Kinorhyncha - a poorly known and neglected animal phylum
Mapping the mud dragons of Norway
The biodiversity of the invertebrate phylum Kinorhyncha (Mud dragons) in Norwegian waters is very poorly known. The project aims at surveying the Norwegian coast for Kinorhyncha, and we expect as a rough estimate up to 20 species to be catalogued and described from Norway. Given the scarce knowledge of Kinorhyncha in Norway and in general it is very likely that several species new to Norway and to science will be discovered.
This project will bring together the expertise in molecular taxonomy and systematics available at the Natural History Museum, Oslo, and in Kinorhyncha biology and taxonomy available at the Museum für Naturkunde Berlin, Germany, and the Natural History Museum of Denmark, University of Copenhagen.
In the course of the project we will collect representative sea sediment samples for subsequent morphological and molecular analyses. We will apply state-of-the-art morphological species identification methods for selected genera (using keys from earlier studies on Kinorhyncha from other areas) along with advanced molecular approaches, aiming at developing towards a comprehensive picture of the Norwegian Kinorhyncha fauna of mainly in the intertidal but, if possible, also in the deep-sea sediments.
The project has 5 major objectives:
- To collect intertidal (and to some extent deep-sea) sediment samples
- To undertake morphological species determination, and identification of the species likely to be new to Norway and/or science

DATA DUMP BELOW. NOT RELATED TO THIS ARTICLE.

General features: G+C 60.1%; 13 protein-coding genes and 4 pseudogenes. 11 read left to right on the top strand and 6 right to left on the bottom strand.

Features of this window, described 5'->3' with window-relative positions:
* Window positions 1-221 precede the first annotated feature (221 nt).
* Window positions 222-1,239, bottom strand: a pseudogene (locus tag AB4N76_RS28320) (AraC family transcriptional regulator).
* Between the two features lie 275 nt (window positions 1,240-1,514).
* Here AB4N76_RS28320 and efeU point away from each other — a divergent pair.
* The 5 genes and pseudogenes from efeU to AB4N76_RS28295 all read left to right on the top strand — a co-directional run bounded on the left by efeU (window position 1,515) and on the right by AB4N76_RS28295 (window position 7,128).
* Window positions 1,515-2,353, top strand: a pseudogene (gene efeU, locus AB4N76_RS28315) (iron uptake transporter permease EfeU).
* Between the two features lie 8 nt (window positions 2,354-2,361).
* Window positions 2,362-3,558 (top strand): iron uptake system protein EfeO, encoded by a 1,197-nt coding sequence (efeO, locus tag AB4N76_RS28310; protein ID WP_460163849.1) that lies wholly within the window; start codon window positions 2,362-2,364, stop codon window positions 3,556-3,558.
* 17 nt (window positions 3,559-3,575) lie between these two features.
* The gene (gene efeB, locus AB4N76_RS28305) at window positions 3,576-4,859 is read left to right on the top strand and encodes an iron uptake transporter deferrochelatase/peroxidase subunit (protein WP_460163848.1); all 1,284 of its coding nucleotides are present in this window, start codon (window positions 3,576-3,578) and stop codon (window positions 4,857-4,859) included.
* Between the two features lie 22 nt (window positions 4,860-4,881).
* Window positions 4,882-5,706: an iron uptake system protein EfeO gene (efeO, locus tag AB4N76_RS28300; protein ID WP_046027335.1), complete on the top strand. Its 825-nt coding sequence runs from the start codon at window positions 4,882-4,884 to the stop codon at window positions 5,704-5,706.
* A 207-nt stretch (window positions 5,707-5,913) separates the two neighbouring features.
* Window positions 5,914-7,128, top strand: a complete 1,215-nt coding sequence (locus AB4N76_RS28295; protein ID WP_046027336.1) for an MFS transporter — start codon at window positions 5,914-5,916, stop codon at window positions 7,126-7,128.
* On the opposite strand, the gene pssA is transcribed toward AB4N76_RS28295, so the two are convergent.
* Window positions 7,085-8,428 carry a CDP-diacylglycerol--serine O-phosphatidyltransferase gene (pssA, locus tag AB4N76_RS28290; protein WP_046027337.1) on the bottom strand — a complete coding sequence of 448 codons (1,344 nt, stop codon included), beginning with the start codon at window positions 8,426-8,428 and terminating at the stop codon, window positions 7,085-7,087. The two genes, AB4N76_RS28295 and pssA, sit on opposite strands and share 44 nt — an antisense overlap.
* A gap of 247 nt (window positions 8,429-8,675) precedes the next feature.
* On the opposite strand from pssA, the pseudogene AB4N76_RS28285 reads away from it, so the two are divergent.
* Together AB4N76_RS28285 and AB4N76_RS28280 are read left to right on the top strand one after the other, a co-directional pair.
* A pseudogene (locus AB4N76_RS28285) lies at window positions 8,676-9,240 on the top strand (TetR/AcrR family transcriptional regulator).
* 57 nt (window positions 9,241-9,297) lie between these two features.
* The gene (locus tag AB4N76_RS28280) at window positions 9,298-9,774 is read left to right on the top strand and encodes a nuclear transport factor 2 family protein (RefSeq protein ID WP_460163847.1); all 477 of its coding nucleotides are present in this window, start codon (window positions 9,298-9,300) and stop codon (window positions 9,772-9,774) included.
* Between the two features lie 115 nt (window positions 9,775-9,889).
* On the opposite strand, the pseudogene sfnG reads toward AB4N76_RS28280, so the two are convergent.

- To characterize molecularly the Kinorhyncha species detected in Norwegian waters;
- To provide state-of-the-art descriptions of newly discovered species;
- To establish a comprehensive overview on the biodiversity and geographic distribution of the Norwegian Kinorhyncha fauna.
The phylum Kinorhyncha is consisting of small (up to ca. 1mm) free-living species. They are globally distributed and usually occur in benthic marine habitats from the intertidal (Zelinka 1928) to the deep sea (Meadows et al. 1994). Some 150 – 200 species have been reported so far (Neuhaus & Higgins 2002; Neuhaus 2003).
Studies on the biodiversity of Kinorhyncha have focused on the Mediterranean (Zelinka 1928) and the North American coast (see Higgins 1977, 1983, 1990). However, very little is known about the Norwegian Kinorhyncha fauna. Some few species have been reported from Byfjord, Bergen (Schepotieff 1907 a, b; Remane 1936; for review see Higgins 1983), and two species have been recently described from the Svalbard archipelago by Adrianov (1995).